In spore/inactive form, some of the hardier microcritters won't even blink at truly alarming temperature excursions, stints in hard vacuum with a side of radiation, or potentially years to centuries of storage under martian conditions. However, they won't actually do anything until somebody takes them inside and gives them something closer to the weather they actually like.

Such a contamination situation isn't ideal(you'll have to ensure that it isn't just them waking up during all your 'is it life?' experiments, which will be a pain); but it also isn't a deal-breaker: in inactive form they won't be mutating, or reproducing, or modifying their environment, so their numbers will be fixed and small and their impact quite minimal until we get around to doing some more experiments.

If, on the other hand, we accidentally introduced something that is active under martian conditions, it could be merrily mutating and terraforming its way through whatever pockets of mars are only moderately hostile, which would render them pretty much hopeless for research into possible martian life.

Re:Contamination (1)

advance-software (1770510) | more than 2 years ago | (#36552958)

who cares - surely we should be trying to inject life into this planet.

Re:Contamination (1)

ThunderBird89 (1293256) | more than 2 years ago | (#36553066)

You mean ... the Lifestream? :)

Seriously, while we should strive to protect this planet (it's the only one we've got, so far. And the only place with beer!), we should also be looking towards other planets, with a colonial eye. The only way forward is up, and off this rock.
Let me quote myself, from the prologue and epilogue of my thesis:
"Space is the final frontier(1). After Humanity has conquered the seas and the sky, there will be no other choices for expansion, than out: breaking free from the planet, and creating new colonies in endless void of space, just as Columbus did in his time."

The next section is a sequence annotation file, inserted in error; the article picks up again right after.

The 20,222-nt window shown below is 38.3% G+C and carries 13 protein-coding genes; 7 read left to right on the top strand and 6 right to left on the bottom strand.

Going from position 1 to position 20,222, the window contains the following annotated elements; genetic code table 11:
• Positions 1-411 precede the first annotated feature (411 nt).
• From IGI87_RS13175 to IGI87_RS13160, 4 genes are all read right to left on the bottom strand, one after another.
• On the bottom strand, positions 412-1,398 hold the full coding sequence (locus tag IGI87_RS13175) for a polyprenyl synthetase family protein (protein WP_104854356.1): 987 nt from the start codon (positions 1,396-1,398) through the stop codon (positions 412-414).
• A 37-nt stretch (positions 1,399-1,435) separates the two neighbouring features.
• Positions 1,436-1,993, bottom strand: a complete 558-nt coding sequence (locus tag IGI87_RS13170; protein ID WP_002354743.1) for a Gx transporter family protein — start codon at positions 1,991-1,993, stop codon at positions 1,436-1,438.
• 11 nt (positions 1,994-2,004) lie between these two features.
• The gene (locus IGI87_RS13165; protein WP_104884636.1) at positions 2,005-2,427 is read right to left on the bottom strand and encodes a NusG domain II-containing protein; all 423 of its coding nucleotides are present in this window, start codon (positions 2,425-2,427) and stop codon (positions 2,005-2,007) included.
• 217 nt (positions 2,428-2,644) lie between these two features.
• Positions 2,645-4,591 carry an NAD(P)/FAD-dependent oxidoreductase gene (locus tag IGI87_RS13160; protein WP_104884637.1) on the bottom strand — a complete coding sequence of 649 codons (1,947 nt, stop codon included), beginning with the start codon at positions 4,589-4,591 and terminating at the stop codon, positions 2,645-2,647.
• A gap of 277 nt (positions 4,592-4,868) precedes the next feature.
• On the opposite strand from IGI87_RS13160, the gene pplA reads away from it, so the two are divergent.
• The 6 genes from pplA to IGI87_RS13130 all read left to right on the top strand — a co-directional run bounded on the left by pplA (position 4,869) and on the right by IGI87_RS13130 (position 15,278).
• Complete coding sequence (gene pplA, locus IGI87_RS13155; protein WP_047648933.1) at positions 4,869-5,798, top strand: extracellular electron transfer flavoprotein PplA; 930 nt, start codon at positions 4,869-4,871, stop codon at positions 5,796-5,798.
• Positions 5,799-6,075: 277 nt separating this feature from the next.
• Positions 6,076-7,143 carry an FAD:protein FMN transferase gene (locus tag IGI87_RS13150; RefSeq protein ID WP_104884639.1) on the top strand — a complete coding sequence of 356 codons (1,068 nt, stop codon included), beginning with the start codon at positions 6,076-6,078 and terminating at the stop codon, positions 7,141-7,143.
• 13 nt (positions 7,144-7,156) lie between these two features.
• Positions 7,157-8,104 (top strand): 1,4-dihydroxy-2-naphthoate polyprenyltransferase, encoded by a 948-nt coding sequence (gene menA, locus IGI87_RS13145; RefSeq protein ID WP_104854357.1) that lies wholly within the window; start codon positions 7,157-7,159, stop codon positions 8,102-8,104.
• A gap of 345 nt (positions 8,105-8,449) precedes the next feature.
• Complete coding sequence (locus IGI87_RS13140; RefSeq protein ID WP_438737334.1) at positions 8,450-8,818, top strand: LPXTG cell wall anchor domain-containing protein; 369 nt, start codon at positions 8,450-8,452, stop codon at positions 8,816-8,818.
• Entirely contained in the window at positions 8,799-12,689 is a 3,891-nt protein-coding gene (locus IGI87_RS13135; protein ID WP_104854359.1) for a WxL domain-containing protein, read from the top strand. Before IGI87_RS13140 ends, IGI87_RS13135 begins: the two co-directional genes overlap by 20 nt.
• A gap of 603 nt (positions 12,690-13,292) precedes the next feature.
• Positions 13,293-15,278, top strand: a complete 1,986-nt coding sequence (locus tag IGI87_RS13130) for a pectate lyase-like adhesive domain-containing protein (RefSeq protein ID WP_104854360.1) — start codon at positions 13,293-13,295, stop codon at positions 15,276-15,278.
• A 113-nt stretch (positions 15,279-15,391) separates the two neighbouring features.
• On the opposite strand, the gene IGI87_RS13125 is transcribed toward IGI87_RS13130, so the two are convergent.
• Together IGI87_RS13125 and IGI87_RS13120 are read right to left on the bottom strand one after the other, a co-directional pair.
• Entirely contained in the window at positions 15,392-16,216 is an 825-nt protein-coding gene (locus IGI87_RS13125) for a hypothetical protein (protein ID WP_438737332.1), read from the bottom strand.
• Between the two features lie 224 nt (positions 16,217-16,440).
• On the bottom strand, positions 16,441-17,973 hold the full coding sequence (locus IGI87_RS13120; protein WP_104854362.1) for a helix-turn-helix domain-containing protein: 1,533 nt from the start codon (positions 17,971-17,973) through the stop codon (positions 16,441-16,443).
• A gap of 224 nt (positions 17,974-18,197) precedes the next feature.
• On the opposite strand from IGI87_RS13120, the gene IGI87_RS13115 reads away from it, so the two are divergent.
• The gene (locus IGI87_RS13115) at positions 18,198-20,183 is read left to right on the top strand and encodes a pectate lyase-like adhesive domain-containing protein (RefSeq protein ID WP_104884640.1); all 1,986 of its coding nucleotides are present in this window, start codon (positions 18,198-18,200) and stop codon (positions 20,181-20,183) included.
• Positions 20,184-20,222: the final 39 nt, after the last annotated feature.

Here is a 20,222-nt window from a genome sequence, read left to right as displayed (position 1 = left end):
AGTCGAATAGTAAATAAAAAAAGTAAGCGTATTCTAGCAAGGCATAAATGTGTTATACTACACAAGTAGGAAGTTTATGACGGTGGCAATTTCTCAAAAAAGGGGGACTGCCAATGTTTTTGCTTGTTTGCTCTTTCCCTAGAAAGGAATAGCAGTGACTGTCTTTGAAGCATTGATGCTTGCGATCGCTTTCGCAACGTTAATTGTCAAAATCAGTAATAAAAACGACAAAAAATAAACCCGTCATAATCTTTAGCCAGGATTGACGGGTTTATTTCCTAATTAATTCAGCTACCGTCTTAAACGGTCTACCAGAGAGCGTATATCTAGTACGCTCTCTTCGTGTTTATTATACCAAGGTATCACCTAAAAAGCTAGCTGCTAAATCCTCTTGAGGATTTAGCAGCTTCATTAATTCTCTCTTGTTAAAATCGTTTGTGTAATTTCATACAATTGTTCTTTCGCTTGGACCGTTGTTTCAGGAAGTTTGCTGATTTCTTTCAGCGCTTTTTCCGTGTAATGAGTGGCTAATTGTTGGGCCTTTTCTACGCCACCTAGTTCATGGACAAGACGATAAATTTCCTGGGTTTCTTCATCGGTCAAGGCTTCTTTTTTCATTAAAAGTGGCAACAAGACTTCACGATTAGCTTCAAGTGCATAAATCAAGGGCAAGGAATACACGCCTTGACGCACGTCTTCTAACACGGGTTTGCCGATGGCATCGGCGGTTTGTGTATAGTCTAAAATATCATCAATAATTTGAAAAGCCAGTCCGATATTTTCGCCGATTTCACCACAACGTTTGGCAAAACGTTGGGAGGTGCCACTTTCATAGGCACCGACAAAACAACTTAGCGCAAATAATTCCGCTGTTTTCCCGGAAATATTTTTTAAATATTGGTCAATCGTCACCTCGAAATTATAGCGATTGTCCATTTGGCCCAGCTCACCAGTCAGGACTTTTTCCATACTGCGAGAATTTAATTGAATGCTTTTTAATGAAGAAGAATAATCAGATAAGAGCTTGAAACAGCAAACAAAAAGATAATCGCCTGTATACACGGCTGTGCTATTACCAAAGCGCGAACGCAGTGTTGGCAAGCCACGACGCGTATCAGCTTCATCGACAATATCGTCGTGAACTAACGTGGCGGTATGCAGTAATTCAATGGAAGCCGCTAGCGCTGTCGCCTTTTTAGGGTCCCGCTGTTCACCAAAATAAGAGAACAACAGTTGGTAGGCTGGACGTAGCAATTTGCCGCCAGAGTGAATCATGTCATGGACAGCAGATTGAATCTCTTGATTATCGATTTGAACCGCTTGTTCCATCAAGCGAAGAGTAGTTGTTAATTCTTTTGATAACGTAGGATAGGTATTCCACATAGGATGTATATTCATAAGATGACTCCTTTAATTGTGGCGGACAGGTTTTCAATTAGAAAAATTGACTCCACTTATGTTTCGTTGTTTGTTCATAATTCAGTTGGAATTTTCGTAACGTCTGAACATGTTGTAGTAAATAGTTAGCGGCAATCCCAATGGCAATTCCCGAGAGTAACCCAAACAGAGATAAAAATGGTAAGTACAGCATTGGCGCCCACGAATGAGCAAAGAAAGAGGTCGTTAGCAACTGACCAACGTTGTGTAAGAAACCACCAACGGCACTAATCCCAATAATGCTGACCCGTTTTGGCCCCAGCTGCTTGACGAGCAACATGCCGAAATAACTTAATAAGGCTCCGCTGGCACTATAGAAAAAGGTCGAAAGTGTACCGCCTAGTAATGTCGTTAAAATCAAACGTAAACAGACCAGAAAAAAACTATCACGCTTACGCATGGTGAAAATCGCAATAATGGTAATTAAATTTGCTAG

[...]
"[...] Because we cannot, and must not stop after one step. [...] Resource demands will grow, just as population will, and we will be forced to consider our future. If by then we were legally ready for the conquest of these lands, we could accelerate the process, and could even find a solution for the impending energy- and resource-crisis, or the planet's overpopulation, in the near future. And we have to be ready, for the time when the XVI. century's wave of colonization repeats itself, on a much greater scale, as Humanity leaves its planet, and the Columbuses of the future set off."
(Italics added in places to convey the emphasis in the tone of the Hungarian text)
1: Star Trek reference was initially unintentional, but later left in place. I liked the tone too much.

But until this can come to pass, you're right: we should do everything in our power to keep our world liveable, as long as it doesn't impact our capacity to expand.

Re:Contamination (1)

PopeRatzo (965947) | more than 2 years ago | (#36553236)

Let me quote myself, from the prologue and epilogue of my thesis:

Jesus wept.

Re:Contamination (1)

sco08y (615665) | more than 2 years ago | (#36553498)

Are you surprised?

After all, Jesus died on the cross for our sins.

Worse, being omniscient, he's actually read the whole thesis.

Re:Contamination (1)

ThunderBird89 (1293256) | more than 2 years ago | (#36553734)

Worse, being omniscient, he's actually read the whole thesis.

Ah, the old question posed in The Tragedy of Man, scene 7: was Jesus and God one and the same, or just fundamentally the same? If just fundamentally, omniscience may not apply.

But let's not stray from the topic at hand!

Re:Contamination (1)

shoehornjob (1632387) | more than 2 years ago | (#36553658)

I agree that we should be trying to inject life into the planet but it needs to be done at a controlled pace so we don't make any mistakes.

Re:Contamination (1)

ideonexus (1257332) | more than 2 years ago | (#36553630)